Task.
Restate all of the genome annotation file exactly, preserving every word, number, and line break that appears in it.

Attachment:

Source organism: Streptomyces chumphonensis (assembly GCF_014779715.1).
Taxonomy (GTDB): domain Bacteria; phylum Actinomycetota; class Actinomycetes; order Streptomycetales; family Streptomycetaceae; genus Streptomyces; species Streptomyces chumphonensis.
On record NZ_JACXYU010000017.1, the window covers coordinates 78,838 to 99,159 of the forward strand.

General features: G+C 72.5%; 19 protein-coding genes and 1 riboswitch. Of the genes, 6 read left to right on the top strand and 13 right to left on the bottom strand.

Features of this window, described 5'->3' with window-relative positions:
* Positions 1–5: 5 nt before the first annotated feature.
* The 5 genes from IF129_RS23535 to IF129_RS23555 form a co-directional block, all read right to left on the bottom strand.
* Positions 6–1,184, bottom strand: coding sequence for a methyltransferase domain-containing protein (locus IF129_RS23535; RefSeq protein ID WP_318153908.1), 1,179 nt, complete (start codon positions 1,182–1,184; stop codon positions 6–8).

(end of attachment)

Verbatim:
Source organism: Streptomyces chumphonensis (assembly GCF_014779715.1).
Taxonomy (GTDB): domain Bacteria; phylum Actinomycetota; class Actinomycetes; order Streptomycetales; family Streptomycetaceae; genus Streptomyces; species Streptomyces chumphonensis.
On record NZ_JACXYU010000017.1, the window covers coordinates 78,838 to 99,159 of the forward strand.

General features: G+C 72.5%; 19 protein-coding genes and 1 riboswitch. Of the genes, 6 read left to right on the top strand and 13 right to left on the bottom strand.

Features of this window, described 5'->3' with window-relative positions:
* Positions 1–5: 5 nt before the first annotated feature.
* The 5 genes from IF129_RS23535 to IF129_RS23555 form a co-directional block, all read right to left on the bottom strand.
* Positions 6–1,184, bottom strand: coding sequence for a methyltransferase domain-containing protein (locus IF129_RS23535; RefSeq protein ID WP_318153908.1), 1,179 nt, complete (start codon positions 1,182–1,184; stop codon positions 6–8).